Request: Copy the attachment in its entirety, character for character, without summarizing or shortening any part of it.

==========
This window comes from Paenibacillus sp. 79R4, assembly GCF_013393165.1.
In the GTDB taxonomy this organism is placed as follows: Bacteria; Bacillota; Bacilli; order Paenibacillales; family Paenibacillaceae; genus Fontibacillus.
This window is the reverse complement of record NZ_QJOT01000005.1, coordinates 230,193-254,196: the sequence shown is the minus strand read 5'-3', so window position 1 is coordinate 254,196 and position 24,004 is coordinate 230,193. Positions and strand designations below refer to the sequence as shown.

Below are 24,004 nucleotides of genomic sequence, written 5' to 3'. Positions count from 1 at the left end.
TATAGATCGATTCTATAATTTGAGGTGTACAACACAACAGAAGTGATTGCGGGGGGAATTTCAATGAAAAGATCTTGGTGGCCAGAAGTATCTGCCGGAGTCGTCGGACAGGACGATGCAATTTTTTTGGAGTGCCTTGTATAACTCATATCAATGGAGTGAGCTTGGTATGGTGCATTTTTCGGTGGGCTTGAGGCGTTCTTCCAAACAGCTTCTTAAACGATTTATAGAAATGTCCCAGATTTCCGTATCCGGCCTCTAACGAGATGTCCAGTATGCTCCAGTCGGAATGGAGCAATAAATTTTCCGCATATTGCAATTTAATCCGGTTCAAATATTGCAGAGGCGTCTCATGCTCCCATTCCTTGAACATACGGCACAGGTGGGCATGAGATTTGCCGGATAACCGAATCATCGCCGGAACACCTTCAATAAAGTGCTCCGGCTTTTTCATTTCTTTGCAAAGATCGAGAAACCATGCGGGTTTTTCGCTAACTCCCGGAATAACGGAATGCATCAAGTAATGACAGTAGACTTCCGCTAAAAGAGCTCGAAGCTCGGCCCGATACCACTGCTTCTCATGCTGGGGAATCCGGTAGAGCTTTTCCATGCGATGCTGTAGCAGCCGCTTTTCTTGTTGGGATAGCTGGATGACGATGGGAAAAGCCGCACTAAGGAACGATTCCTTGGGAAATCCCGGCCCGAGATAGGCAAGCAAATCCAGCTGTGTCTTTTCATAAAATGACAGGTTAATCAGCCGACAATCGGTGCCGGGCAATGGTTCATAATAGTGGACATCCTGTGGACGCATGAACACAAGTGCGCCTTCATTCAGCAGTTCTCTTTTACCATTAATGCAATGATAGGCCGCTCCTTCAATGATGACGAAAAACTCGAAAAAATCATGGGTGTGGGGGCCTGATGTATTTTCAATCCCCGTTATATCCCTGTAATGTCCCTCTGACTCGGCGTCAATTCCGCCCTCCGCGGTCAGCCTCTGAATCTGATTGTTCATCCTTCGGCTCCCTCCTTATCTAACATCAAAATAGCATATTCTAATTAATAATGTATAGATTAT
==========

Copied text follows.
This window comes from Paenibacillus sp. 79R4, assembly GCF_013393165.1.
In the GTDB taxonomy this organism is placed as follows: Bacteria; Bacillota; Bacilli; order Paenibacillales; family Paenibacillaceae; genus Fontibacillus.
This window is the reverse complement of record NZ_QJOT01000005.1, coordinates 230,193-254,196: the sequence shown is the minus strand read 5'-3', so window position 1 is coordinate 254,196 and position 24,004 is coordinate 230,193. Positions and strand designations below refer to the sequence as shown.

Below are 24,004 nucleotides of genomic sequence, written 5' to 3'. Positions count from 1 at the left end.
TATAGATCGATTCTATAATTTGAGGTGTACAACACAACAGAAGTGATTGCGGGGGGAATTTCAATGAAAAGATCTTGGTGGCCAGAAGTATCTGCCGGAGTCGTCGGACAGGACGATGCAATTTTTTTGGAGTGCCTTGTATAACTCATATCAATGGAGTGAGCTTGGTATGGTGCATTTTTCGGTGGGCTTGAGGCGTTCTTCCAAACAGCTTCTTAAACGATTTATAGAAATGTCCCAGATTTCCGTATCCGGCCTCTAACGAGATGTCCAGTATGCTCCAGTCGGAATGGAGCAATAAATTTTCCGCATATTGCAATTTAATCCGGTTCAAATATTGCAGAGGCGTCTCATGCTCCCATTCCTTGAACATACGGCACAGGTGGGCATGAGATTTGCCGGATAACCGAATCATCGCCGGAACACCTTCAATAAAGTGCTCCGGCTTTTTCATTTCTTTGCAAAGATCGAGAAACCATGCGGGTTTTTCGCTAACTCCCGGAATAACGGAATGCATCAAGTAATGACAGTAGACTTCCGCTAAAAGAGCTCGAAGCTCGGCCCGATACCACTGCTTCTCATGCTGGGGAATCCGGTAGAGCTTTTCCATGCGATGCTGTAGCAGCCGCTTTTCTTGTTGGGATAGCTGGATGACGATGGGAAAAGCCGCACTAAGGAACGATTCCTTGGGAAATCCCGGCCCGAGATAGGCAAGCAAATCCAGCTGTGTCTTTTCATAAAATGACAGGTTAATCAGCCGACAATCGGTGCCGGGCAATGGTTCATAATAGTGGACATCCTGTGGACGCATGAACACAAGTGCGCCTTCATTCAGCAGTTCTCTTTTACCATTAATGCAATGATAGGCCGCTCCTTCAATGATGACGAAAAACTCGAAAAAATCATGGGTGTGGGGGCCTGATGTATTTTCAATCCCCGTTATATCCCTGTAATGTCCCTCTGACTCGGCGTCAATTCCGCCCTCCGCGGTCAGCCTCTGAATCTGATTGTTCATCCTTCGGCTCCCTCCTTATCTAACATCAAAATAGCATATTCTAATTAATAATGTATAGATTAT